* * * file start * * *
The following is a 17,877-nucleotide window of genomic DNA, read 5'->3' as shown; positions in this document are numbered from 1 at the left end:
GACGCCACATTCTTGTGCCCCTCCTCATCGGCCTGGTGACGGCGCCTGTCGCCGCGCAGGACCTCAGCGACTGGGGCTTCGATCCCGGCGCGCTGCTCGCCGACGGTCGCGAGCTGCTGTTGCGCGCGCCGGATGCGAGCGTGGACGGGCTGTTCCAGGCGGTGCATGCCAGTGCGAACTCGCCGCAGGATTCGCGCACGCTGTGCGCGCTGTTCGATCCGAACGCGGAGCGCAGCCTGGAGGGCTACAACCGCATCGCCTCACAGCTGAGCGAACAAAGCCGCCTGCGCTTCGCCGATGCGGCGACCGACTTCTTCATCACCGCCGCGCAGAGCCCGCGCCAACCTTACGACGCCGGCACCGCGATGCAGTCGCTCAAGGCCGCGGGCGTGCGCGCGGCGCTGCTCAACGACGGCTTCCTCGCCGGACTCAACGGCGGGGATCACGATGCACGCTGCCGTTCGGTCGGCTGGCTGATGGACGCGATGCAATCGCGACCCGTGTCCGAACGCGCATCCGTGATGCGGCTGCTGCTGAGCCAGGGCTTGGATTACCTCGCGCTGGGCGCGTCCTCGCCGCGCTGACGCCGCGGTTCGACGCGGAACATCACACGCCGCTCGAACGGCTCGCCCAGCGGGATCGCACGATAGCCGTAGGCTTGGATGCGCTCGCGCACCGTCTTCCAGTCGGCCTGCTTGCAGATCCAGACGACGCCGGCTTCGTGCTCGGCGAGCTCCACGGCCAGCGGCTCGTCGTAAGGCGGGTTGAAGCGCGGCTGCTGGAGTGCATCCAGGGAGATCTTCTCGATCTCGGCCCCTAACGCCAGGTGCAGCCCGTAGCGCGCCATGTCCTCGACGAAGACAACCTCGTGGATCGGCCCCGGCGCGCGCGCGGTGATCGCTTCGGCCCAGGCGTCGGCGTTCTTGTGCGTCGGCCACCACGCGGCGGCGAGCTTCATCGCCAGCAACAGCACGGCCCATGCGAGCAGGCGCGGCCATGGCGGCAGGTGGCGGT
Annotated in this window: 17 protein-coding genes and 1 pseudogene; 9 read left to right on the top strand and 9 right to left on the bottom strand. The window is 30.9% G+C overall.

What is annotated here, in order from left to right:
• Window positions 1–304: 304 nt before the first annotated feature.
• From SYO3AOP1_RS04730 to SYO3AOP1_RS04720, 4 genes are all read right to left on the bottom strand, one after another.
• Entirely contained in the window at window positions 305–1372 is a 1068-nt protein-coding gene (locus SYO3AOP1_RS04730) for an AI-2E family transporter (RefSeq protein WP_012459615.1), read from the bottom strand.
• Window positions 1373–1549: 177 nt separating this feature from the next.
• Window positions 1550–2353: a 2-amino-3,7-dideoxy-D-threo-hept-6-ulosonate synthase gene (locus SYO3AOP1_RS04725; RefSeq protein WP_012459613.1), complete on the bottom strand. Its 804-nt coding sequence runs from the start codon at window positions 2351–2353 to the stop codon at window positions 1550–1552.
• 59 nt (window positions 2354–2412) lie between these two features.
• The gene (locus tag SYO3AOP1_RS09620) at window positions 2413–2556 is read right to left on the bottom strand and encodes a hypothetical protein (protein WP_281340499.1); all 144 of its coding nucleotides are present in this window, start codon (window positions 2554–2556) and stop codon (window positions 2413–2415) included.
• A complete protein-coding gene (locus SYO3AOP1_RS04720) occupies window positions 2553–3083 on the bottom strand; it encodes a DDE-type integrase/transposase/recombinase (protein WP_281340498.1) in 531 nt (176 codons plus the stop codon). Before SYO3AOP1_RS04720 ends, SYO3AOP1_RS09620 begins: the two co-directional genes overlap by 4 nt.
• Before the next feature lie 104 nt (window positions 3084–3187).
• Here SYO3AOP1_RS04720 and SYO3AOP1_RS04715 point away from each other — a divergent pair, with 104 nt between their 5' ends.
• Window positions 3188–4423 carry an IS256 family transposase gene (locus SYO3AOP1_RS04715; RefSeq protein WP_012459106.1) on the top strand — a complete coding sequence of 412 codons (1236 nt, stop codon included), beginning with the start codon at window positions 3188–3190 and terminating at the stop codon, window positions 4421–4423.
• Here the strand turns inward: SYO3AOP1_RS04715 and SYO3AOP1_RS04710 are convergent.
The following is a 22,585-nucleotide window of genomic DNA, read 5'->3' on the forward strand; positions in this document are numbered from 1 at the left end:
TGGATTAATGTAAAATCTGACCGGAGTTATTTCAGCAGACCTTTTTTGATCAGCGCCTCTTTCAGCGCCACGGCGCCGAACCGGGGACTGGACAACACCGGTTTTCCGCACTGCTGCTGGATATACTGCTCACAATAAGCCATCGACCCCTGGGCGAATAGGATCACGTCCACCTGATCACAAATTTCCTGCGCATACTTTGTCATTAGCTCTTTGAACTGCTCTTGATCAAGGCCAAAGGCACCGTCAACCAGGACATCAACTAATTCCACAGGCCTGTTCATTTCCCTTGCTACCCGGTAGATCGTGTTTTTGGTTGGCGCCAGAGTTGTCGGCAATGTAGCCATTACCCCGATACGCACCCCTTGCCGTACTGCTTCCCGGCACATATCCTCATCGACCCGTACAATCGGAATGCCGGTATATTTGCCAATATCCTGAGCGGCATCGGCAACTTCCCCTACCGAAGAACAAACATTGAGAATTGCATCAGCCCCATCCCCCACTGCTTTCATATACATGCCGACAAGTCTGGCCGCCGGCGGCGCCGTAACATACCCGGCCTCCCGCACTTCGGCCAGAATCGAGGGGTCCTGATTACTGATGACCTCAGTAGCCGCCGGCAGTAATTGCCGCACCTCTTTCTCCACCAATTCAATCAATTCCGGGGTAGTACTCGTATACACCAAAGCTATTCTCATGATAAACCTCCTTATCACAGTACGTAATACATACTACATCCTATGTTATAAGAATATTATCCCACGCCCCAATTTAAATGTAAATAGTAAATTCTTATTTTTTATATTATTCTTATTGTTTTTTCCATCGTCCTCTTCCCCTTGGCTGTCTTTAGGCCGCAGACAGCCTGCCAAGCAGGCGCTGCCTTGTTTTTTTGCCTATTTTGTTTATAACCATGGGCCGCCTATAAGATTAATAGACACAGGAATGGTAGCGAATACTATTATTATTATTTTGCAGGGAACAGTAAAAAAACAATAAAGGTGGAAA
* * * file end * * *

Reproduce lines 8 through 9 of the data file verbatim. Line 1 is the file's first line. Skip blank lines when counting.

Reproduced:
• Window positions 1373–1549: 177 nt separating this feature from the next.
• Window positions 1550–2353: a 2-amino-3,7-dideoxy-D-threo-hept-6-ulosonate synthase gene (locus SYO3AOP1_RS04725; RefSeq protein WP_012459613.1), complete on the bottom strand. Its 804-nt coding sequence runs from the start codon at window positions 2351–2353 to the stop codon at window positions 1550–1552.